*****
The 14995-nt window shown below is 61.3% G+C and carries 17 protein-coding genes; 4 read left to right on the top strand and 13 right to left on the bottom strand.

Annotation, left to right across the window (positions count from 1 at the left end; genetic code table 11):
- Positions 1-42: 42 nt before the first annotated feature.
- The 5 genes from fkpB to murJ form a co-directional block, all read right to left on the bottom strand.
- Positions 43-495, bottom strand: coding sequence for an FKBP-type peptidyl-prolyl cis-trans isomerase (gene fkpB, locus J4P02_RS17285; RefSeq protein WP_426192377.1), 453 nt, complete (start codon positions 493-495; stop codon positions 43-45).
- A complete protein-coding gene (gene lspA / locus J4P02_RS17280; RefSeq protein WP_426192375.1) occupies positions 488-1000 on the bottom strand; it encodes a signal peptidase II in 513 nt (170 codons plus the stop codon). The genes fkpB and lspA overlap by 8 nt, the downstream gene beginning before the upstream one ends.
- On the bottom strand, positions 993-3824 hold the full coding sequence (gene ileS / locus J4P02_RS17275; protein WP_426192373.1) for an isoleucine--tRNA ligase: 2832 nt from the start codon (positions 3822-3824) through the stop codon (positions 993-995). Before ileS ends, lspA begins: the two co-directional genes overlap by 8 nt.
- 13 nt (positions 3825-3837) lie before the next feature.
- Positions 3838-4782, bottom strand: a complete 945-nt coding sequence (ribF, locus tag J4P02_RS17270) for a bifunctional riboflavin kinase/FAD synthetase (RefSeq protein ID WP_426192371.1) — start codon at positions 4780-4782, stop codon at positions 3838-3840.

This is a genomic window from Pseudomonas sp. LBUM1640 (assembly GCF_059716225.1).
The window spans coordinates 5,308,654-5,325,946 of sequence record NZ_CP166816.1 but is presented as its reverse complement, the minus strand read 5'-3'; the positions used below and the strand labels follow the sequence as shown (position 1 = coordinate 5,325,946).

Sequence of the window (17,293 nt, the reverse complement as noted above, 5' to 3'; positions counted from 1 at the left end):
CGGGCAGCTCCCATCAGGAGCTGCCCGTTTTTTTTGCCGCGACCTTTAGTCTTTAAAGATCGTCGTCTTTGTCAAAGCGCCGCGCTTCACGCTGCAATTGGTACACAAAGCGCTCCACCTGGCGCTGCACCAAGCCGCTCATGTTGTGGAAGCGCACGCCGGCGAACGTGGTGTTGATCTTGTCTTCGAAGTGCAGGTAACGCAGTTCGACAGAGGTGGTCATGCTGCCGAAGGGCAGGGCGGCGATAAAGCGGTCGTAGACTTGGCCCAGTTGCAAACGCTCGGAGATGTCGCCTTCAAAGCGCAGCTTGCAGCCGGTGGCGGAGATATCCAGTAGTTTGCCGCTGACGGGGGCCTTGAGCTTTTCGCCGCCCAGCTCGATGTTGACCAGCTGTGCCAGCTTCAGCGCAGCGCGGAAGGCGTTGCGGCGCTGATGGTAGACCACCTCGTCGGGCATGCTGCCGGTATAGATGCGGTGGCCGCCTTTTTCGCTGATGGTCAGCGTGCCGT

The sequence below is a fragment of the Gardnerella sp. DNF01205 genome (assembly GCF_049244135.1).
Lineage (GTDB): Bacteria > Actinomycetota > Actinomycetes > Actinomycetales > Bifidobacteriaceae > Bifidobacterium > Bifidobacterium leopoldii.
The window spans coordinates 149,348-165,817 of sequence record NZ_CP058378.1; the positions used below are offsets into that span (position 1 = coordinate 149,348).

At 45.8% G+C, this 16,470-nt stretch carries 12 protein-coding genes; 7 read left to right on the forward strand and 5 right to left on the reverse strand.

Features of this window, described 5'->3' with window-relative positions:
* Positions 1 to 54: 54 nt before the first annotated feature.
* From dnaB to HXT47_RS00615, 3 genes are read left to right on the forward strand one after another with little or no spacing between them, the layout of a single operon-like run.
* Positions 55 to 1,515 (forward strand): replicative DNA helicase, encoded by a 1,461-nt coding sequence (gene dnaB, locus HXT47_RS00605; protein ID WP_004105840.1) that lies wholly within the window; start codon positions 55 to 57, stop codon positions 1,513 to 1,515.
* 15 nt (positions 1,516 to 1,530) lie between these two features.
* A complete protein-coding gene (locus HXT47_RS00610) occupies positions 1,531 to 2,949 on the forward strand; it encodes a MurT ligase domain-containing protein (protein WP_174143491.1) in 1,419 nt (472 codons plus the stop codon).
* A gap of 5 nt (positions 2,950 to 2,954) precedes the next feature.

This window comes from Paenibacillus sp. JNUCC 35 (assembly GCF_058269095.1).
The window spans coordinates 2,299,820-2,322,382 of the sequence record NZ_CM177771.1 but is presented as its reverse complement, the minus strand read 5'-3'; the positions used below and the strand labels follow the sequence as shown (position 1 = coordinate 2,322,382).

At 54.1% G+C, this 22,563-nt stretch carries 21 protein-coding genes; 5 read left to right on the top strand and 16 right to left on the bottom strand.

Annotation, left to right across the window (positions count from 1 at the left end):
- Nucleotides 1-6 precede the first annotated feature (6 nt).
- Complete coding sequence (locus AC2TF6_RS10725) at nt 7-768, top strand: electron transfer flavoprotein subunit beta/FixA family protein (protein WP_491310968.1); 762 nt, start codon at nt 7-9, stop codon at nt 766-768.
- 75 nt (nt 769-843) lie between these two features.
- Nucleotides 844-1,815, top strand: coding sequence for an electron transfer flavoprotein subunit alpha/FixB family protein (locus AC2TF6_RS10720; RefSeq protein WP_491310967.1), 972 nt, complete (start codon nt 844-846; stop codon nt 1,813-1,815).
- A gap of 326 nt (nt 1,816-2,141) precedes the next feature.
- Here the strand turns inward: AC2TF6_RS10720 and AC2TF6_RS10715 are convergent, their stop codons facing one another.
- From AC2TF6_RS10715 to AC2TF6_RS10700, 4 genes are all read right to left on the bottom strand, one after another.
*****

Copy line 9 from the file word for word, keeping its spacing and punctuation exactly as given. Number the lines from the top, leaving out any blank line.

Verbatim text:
- Positions 3838-4782, bottom strand: a complete 945-nt coding sequence (ribF, locus tag J4P02_RS17270) for a bifunctional riboflavin kinase/FAD synthetase (RefSeq protein ID WP_426192371.1) — start codon at positions 4780-4782, stop codon at positions 3838-3840.